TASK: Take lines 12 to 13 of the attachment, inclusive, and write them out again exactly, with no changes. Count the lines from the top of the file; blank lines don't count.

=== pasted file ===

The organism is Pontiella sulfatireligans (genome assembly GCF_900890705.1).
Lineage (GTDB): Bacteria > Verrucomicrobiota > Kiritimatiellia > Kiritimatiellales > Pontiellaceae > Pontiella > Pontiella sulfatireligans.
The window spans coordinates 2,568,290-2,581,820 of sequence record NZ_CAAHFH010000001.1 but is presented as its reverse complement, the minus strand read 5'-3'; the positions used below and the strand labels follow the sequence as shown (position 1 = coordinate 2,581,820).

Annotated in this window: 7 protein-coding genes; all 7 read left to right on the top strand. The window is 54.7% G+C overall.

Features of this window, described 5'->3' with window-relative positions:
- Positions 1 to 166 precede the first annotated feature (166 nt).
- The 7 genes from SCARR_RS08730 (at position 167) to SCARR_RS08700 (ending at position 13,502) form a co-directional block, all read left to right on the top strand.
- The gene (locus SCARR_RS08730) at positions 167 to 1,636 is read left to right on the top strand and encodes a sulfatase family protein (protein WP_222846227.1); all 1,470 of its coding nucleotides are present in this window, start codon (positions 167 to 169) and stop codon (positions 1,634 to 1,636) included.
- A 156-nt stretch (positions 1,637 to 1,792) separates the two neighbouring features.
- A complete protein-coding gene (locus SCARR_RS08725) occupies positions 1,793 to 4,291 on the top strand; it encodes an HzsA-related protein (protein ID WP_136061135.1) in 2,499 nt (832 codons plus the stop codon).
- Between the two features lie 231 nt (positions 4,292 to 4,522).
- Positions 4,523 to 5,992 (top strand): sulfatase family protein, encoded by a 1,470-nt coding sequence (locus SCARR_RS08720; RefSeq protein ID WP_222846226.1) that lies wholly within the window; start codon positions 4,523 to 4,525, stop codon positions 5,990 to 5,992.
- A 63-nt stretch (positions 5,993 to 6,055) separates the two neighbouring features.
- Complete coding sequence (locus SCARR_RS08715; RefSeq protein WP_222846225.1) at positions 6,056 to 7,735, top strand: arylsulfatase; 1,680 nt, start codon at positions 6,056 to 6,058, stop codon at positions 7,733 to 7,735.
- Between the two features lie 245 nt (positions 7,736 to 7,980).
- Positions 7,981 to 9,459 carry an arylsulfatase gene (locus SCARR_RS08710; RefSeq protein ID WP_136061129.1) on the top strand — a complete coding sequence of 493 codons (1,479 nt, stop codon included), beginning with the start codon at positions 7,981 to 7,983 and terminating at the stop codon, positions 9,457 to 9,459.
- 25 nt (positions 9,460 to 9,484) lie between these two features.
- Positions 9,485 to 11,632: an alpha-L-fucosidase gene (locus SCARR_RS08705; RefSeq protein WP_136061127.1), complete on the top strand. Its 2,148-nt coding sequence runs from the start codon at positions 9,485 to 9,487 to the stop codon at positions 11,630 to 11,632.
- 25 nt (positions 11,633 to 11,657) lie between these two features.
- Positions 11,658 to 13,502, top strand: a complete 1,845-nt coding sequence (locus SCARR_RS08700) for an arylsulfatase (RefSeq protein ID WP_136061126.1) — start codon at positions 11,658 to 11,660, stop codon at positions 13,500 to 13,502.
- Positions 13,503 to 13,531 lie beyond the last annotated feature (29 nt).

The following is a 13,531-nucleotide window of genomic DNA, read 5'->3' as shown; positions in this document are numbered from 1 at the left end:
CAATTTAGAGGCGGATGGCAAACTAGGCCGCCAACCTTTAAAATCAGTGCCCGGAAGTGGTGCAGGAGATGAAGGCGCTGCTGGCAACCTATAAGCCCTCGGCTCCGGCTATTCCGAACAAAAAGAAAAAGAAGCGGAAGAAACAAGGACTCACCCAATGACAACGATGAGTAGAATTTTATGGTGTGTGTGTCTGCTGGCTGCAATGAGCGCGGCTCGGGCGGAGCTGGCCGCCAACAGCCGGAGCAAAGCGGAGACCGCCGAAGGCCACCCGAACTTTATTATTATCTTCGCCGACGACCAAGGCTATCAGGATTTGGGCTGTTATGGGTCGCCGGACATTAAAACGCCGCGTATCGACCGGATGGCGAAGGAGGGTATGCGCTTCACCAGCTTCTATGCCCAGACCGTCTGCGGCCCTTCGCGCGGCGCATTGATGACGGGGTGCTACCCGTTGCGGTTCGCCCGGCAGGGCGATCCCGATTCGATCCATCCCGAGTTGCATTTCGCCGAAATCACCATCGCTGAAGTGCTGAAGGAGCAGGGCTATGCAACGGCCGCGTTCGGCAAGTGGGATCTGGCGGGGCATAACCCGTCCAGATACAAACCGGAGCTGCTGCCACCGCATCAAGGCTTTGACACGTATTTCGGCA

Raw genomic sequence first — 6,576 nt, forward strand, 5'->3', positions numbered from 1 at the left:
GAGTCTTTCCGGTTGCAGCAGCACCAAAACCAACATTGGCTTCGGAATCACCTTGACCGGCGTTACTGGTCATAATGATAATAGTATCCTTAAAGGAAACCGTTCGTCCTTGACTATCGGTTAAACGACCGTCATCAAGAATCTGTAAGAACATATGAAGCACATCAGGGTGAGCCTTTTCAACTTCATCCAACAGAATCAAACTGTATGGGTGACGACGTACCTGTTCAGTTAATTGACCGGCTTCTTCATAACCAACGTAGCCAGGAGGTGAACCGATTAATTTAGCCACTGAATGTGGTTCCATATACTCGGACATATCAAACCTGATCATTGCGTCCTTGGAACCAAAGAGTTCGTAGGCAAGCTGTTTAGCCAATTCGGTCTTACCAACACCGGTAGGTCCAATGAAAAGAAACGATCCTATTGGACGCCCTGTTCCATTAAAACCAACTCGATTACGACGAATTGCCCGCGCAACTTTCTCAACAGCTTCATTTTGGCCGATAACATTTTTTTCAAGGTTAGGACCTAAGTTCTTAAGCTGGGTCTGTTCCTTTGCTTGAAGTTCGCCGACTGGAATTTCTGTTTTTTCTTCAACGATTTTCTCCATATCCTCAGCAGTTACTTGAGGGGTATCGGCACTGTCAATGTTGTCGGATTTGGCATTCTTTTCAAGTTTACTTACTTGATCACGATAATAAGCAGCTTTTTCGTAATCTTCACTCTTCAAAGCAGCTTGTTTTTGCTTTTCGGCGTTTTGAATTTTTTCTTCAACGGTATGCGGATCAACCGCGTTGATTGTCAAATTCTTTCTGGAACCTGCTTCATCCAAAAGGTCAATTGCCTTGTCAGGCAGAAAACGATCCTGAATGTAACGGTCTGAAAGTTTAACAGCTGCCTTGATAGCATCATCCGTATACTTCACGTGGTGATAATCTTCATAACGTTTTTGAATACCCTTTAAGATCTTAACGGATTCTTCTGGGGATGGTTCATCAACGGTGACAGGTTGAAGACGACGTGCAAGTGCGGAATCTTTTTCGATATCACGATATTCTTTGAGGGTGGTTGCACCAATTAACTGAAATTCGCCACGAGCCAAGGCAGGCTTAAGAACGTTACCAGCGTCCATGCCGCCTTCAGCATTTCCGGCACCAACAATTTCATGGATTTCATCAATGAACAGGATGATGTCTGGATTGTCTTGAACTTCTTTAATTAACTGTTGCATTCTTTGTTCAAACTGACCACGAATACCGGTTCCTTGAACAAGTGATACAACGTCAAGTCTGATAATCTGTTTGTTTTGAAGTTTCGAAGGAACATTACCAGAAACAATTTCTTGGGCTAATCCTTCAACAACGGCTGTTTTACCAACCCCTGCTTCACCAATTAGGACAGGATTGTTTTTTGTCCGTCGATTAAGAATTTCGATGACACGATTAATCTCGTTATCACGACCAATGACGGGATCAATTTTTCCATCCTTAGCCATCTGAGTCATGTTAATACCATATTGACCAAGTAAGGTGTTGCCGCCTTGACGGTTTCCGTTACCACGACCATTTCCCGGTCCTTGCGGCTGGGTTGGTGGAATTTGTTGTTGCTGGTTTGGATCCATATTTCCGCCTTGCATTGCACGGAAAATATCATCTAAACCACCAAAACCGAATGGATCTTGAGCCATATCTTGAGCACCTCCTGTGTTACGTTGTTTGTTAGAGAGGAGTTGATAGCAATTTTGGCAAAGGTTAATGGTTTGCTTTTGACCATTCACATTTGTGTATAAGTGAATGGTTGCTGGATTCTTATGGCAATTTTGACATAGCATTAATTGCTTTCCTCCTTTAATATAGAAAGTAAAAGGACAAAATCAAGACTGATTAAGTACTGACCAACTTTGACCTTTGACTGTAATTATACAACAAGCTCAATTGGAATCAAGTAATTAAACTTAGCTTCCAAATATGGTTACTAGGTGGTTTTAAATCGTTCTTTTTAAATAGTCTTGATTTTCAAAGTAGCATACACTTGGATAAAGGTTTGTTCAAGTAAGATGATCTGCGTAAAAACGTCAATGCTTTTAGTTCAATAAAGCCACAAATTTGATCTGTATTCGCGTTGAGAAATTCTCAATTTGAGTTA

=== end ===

- Positions 4,523 to 5,992 (top strand): sulfatase family protein, encoded by a 1,470-nt coding sequence (locus SCARR_RS08720; RefSeq protein ID WP_222846226.1) that lies wholly within the window; start codon positions 4,523 to 4,525, stop codon positions 5,990 to 5,992.
- A 63-nt stretch (positions 5,993 to 6,055) separates the two neighbouring features.